The Solution:

A web designer who understands accessibility can solve this problem.

Disabilities Are Common, But Accessibility Puts The Customer First

About 16% of the global population and 26% of people in the U.S. face disabilities. That’s over 1 billion people worldwide and 86 million in the United States.

Making your website accessible means you:

  • Reach this often-overlooked portion of your audience.
  • Do right by these potential customers and increase your chances of winning their loyalty.

Customers Always Come First

As reported by Inc., Jezz Bezos once said, “The most important single thing is to focus obsessively on the customer.”

A cartoon illustration in a modern, detailed, and slightly realistic art style with vibrant colors. The illustration features a young woman in a wheelchair, holding balloons and celebrating. The words Customers Come First float above her head, indicating the importance of accessibility in web design.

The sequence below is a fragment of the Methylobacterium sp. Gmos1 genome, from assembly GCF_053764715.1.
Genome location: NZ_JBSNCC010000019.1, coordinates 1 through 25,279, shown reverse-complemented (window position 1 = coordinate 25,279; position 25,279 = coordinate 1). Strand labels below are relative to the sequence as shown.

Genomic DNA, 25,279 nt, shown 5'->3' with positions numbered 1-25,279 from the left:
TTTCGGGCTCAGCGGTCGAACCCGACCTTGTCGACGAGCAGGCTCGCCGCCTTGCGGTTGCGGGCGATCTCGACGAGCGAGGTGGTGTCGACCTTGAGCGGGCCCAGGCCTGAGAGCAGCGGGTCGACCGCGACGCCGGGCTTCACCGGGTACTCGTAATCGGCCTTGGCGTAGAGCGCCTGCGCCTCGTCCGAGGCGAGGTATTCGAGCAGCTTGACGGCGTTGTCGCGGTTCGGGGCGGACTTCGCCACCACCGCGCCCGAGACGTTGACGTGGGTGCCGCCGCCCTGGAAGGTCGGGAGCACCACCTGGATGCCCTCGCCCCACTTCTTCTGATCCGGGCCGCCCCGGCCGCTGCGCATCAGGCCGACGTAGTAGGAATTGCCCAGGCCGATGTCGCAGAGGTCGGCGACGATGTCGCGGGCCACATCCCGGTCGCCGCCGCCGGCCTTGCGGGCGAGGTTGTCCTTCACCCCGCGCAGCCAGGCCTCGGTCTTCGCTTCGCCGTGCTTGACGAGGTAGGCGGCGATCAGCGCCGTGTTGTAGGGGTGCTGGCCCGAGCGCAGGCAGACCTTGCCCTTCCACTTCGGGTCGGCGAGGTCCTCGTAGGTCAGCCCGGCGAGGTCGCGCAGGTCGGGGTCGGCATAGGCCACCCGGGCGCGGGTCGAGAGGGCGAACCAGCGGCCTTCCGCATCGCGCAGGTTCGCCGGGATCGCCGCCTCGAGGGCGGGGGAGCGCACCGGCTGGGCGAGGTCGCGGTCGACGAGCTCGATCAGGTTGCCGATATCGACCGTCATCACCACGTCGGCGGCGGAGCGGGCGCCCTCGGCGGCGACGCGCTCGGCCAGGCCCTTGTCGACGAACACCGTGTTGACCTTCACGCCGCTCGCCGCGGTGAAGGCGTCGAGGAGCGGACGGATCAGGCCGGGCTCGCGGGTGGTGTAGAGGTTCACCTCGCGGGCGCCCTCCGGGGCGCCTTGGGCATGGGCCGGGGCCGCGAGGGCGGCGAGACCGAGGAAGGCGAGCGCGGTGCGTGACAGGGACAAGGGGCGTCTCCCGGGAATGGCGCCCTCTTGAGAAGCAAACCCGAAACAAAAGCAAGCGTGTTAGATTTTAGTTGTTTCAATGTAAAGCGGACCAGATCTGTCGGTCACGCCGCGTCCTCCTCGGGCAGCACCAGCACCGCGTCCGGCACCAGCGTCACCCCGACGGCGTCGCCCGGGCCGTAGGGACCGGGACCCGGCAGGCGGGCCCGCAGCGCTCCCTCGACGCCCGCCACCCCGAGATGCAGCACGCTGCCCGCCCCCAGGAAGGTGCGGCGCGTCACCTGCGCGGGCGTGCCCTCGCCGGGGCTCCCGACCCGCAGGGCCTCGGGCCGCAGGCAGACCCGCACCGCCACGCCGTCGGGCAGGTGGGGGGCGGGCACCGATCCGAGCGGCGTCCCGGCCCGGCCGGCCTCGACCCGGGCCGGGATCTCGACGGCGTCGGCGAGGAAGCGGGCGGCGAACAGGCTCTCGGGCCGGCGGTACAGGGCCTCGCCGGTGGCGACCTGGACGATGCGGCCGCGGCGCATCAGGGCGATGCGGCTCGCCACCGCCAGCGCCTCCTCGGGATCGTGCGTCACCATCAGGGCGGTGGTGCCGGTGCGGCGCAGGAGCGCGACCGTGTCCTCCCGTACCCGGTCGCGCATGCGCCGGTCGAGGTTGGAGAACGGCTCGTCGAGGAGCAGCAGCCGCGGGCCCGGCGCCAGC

Prioritizing web accessibility puts the focus on the customer. It’s the right thing to do AND a wise business decision. The two aren’t mutually exclusive.

Accessibility Benefits Users With and Without Disabilities

Web accessibility helps users with disabilities, but it also improves the browsing experience for other users as well.

For instance, web accessibility features often include:

  • An easy login process for all users, making it simpler and faster to access the site.
  • Good color contrast that aids in text legibility.
  • Text read aloud when you want to hear the content.
  • Use of the keyboard to navigate the website when the mouse isn’t working.
  • Adjusted screen brightness to accommodate a dark or bright room.

» MORE: Learn more about the importance and benefits of web accessibility on UNCG’s website.

Benefits of Web Accessibility Mind Map

Click the image to expand

Web accessibility is often a legal and ethical necessity, as failing to meet web content accessibility guidelines can lead to lawsuits and other issues.

This is especially true for colleges and universities, where they risk losing financial support if they don’t make their content accessible.